The IM route is preferred because it is EASIER, QUICKER, AND SAFER

NB:  A note on IV Adrenaline for Anaphylaxis

This is potentially dangerous and should only be done by someone experienced in its use.  It tends to be given IV for anaphylaxis in theatre, or in refractory cases.  ALS Guidance suggests using 0.5ml of 1 in 10 000 concentration.  That’s 50mcg IV bolus (of the pre-prepared arrest dose syringes), and titrating to response.  In kids they suggest 1mcg/kg.



Why Anti-histamines?

There isn’t much evidence that these help, but it makes sense, and it’s certainly not going to do much harm.  Chlorphenamine is a first choice in the UK (weirdly they don’t have it in New Zealand).  H2 receptor antagonists such as ranitidine or cimetidine have even less evidence than Chlorphenamine.


Why steroids?

There is no evidence for their benefit (there’s a Cochranre review to back me up here5), but it’s thought that there may be role in relieving protracted anaphylaxis or protect people from biphasic reactions.


How much fluid??!

Large volumes may be required.  It’s not unheard of to need to give 2-3 Litres to adults, and often need more.  Use Crystalloid, don’t use colloids3,4,6.



Adrenaline autoinjectors come in two strengths 150mcg and 300mcg.  Note that’s less than you’ll be giving to your patients.  It depends on your local department, but if it’s genuine anaphylaxis it’s reasonable (and recommended) to prescribe an autoinjector to take home.



For refractory anaphylaxsis in patients who are beta-blocked.  A second agent is thought to be needed to increase the contractility of the heart, via the cAMP system rather than through adrenoreceptors.  Use is only through anecdotal case reports.  Dose is thought to be 1-2mg IV every 5 minutes.


Anaphylactic Mimics

Angioedema – rapid swelling of dermis, mucosa, and subcutaneous tissues.  We often think of this as only occurring around the mouth, face and lips.  Actually it can occur anywhere, but normally it doesn’t matter.  There are 2 broad types – acquired (allergic, or idiopathic), and Hereditary.  Hereditary angioedema is divided into 3.  Types 1 and 2 are caused by autosomal dominant mutations that stop you producing or using c1 inhibitor.  Type 3 is due to a mutation in the gene that encodes clotting factor XII.  The pathogenesis of both boils down to an inappropriately jittery complement system.  Attacks can be idiopathic or caused by local trauma (intubation, dental procedures etc).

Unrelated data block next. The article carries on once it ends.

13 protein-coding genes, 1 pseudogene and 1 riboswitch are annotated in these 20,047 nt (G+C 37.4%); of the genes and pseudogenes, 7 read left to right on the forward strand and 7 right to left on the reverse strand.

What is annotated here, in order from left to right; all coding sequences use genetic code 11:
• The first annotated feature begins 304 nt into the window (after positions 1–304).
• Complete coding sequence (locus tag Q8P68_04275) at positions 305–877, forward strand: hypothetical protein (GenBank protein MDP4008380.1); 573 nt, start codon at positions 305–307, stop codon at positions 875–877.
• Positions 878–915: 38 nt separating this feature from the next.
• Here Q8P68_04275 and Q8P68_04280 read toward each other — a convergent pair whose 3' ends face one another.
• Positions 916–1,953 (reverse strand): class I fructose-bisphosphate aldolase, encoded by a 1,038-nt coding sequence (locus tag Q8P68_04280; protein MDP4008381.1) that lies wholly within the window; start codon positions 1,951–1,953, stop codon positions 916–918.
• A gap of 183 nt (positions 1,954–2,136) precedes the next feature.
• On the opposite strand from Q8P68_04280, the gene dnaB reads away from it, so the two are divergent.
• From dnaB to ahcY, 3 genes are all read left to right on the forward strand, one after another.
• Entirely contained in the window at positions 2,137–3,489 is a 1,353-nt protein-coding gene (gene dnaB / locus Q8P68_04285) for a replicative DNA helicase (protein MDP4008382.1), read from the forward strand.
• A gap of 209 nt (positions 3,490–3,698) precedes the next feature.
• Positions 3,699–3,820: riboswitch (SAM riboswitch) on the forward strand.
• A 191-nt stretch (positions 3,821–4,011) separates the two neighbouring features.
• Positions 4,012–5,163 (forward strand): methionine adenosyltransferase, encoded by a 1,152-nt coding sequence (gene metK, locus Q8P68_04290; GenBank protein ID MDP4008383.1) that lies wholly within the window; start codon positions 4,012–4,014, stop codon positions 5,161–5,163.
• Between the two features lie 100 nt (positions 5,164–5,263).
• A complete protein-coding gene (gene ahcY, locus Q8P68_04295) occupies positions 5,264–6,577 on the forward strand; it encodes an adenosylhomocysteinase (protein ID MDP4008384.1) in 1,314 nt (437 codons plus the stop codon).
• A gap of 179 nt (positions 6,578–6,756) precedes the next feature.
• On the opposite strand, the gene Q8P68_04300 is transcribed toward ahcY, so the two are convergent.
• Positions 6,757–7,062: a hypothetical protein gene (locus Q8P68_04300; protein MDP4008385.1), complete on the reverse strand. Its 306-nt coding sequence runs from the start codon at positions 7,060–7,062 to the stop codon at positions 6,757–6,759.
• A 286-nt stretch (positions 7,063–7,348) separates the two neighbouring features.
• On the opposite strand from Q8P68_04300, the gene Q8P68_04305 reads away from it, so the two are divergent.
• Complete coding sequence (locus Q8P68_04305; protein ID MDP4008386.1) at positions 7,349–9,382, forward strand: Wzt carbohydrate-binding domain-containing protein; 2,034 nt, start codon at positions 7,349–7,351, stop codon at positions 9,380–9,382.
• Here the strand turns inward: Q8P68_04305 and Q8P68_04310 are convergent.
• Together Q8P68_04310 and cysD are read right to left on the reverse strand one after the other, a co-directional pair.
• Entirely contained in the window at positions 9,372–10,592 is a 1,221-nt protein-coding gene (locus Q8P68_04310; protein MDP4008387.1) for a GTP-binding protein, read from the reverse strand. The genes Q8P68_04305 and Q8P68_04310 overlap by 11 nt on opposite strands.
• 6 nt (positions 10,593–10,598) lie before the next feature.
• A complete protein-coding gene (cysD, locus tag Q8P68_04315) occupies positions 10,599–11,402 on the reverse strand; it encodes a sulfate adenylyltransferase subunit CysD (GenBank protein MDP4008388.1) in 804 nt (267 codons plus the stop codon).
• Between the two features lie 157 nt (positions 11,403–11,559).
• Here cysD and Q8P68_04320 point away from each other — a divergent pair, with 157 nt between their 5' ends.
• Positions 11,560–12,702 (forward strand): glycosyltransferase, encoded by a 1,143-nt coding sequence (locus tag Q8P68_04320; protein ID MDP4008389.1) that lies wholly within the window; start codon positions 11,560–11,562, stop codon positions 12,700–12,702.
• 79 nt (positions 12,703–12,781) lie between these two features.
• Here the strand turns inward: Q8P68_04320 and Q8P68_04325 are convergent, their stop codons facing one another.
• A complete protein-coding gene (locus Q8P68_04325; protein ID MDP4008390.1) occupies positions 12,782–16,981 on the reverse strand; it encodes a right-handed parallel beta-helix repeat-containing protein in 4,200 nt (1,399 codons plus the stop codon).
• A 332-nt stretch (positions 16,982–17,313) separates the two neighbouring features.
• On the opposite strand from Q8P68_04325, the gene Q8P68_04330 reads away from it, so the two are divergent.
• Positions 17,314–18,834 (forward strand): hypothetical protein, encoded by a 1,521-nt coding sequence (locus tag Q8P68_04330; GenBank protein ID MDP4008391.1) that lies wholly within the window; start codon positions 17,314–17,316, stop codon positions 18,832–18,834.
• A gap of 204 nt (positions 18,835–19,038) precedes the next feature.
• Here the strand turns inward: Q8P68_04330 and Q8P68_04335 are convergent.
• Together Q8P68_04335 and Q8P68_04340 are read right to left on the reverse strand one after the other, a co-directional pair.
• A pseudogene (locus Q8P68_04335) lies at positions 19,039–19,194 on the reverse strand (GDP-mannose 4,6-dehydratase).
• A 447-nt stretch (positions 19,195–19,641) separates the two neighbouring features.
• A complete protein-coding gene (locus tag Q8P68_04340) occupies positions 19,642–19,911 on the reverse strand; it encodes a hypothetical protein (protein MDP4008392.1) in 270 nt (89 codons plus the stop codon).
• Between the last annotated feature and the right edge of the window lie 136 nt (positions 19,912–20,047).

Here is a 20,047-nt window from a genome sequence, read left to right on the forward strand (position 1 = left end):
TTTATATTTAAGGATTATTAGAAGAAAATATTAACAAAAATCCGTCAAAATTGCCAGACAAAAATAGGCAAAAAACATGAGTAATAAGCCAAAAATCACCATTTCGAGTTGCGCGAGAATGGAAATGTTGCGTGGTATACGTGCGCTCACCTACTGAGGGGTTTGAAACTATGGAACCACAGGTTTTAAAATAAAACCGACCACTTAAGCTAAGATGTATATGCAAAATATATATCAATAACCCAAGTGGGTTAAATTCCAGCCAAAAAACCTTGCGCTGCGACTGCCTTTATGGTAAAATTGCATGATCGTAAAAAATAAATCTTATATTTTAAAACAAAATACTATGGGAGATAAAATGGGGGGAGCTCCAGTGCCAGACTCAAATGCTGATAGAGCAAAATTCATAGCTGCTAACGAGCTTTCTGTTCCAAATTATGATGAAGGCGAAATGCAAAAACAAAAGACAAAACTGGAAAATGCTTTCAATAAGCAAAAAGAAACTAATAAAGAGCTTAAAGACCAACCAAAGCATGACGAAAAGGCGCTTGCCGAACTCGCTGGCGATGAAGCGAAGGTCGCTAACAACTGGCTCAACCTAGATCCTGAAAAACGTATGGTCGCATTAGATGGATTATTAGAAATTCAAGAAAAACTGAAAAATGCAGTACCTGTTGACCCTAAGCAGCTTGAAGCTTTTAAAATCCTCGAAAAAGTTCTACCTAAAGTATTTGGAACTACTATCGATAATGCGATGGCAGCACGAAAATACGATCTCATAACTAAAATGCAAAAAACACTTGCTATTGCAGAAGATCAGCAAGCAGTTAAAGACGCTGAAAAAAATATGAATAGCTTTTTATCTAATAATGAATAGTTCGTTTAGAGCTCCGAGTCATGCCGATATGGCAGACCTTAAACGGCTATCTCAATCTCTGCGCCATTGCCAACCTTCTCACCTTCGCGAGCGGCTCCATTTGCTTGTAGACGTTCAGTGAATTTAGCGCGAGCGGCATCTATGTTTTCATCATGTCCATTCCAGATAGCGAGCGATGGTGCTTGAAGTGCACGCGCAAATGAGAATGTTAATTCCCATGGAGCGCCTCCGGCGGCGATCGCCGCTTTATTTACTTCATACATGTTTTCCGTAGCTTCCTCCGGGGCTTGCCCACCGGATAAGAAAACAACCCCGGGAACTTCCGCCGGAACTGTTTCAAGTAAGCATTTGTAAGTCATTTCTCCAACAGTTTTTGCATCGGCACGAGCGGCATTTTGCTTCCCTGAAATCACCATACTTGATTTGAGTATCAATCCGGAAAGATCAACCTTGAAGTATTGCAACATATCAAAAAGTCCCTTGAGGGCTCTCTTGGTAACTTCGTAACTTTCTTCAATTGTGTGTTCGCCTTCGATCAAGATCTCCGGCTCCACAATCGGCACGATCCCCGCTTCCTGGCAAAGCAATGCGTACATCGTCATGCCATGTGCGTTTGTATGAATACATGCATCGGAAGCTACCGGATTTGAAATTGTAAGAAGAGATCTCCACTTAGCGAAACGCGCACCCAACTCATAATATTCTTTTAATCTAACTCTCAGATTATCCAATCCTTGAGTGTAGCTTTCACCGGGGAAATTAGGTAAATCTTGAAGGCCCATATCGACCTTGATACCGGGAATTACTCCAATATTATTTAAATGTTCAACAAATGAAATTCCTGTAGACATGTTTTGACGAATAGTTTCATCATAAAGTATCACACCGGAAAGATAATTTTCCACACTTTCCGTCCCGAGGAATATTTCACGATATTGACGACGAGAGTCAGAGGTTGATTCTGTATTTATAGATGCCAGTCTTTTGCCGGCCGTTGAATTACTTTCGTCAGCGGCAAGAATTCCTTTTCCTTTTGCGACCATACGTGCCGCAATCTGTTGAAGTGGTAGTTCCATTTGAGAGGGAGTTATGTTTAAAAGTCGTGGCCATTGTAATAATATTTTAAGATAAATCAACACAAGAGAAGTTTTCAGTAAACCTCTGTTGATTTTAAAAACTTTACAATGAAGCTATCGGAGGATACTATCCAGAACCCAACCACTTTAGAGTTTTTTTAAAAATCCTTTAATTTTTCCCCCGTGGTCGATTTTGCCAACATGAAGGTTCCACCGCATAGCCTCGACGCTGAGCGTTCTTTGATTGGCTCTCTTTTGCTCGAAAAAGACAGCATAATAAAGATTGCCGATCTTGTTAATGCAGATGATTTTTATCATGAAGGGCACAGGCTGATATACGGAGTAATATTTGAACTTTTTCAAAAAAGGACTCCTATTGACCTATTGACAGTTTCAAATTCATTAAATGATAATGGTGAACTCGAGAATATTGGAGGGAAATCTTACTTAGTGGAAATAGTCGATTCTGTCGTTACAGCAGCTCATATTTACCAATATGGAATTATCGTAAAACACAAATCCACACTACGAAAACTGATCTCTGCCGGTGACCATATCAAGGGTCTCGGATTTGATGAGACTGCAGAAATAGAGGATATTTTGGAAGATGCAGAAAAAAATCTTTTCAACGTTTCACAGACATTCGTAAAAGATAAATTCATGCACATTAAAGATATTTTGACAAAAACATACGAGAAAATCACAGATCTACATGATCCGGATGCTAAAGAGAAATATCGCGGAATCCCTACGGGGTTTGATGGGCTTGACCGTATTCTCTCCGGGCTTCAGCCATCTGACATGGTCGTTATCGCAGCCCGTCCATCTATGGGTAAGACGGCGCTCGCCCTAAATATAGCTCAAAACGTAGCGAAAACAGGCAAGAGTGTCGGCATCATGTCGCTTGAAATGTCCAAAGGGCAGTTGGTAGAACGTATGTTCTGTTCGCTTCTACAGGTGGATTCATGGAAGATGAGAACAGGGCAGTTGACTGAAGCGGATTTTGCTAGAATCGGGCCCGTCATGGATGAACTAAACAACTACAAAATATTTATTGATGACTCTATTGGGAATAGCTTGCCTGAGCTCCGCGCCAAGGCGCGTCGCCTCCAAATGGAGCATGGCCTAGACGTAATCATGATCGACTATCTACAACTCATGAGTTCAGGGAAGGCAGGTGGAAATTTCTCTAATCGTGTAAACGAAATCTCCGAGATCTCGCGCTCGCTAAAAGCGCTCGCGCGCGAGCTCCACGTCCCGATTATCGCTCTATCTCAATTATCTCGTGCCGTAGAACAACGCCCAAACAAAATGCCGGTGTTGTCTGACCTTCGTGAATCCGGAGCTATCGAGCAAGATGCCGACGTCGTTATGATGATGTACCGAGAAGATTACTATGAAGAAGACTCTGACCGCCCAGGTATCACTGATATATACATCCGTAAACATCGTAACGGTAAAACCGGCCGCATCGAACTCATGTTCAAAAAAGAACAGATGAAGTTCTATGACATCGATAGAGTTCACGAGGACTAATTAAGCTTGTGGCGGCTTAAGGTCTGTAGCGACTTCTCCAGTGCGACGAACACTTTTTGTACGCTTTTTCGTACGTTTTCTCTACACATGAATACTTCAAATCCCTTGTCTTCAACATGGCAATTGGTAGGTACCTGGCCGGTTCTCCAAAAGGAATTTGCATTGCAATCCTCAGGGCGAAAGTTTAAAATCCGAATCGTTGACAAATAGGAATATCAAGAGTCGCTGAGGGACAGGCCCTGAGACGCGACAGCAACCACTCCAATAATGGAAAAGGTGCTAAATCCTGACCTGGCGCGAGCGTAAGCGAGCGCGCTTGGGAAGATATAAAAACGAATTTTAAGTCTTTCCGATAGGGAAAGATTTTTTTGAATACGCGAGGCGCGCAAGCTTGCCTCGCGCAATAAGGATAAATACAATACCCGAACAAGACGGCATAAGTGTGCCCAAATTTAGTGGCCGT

Incidence is estimated at 1:50 0007, [anaphylaxis is 1 in 1300].

The treatment is with c1-esterase inhibitor concentrate (very expensive from £1000 per treatment).

Blood tests to diagnose are C4 level, C1INH level, and C1INH function.

Type C1 INH C1 INH function C4
HAE 1 Low Low
HAE 2 Normal/High Reduced Low
HAE 3 Normal Normal Normal

Need to be interpreted with clinical picture, and most need to be repeated more than once to be sure.

Emergency Treatment

Consider HAE in patients with anaphylaxis that isn’t getting better, with a slightly slower onset time.


If you don’t have C1INH to give consider FFP, or transexamic acid.  C1INH is expensive, and getting it sometimes results in a fight between blood bank and pharmacy (I have worked in places where pharmacy keeps it, and where blood bank keeps it).


Awesome further reading/resources

Resus council guidelines – available at:

WAO guidelines – available at:

NICE guidelines for anaphylaxis –

#FOAMed content:

  • EM Basic podcast on Anaphylaxis
  • SGEM post on Biphasic reactions and length of stay in department
  • EMlitofnote review of Grunau paper.



  1. Pumphrey RS. Lessons for management of anaphylaxis from a study of fatal reactions. Clin Exp Allergy 2000;30(8):1144-50.
  2. Gupta R, Sheikh A, Strachan DP, Anderson HR. Burden of allergic disease in the UK: secondary analyses of national databases. Clin Exp Allergy 2004;34(4):520-6.
  3. World Allergy Organization Guidelines for the Assessment and Management of Anaphylaxis, World Allergy Organization Journal 2011;4(2):13-37
  4. NICE clinical guideline 134 Anaphylaxis CG 134. National Institute of Clinical Excellence.
  5. Choo KJ, Simons E, et al. Glucocorticoids for the treatment of anaphylaxis: Cochrane systematic review.  Allergy 2010.  Oct 65(10): 120-5-11
  6. Working Group of the Resuscitation Council UK. Jan 2008.  Emergency Treatment of Anaphylactic Reactions
  7. Hereditary Angioedema Consensus 2010.  Allergy, Asthma & Clinical Immunology 2010, 6:13.
  8. Schellenberg, R. Robert, and Frank Xavier Scheuermeyer. “Incidence of Clinically Important Biphasic Reactions in Emergency Department Patients With Allergic Reactions or Anaphylaxis.” (2013).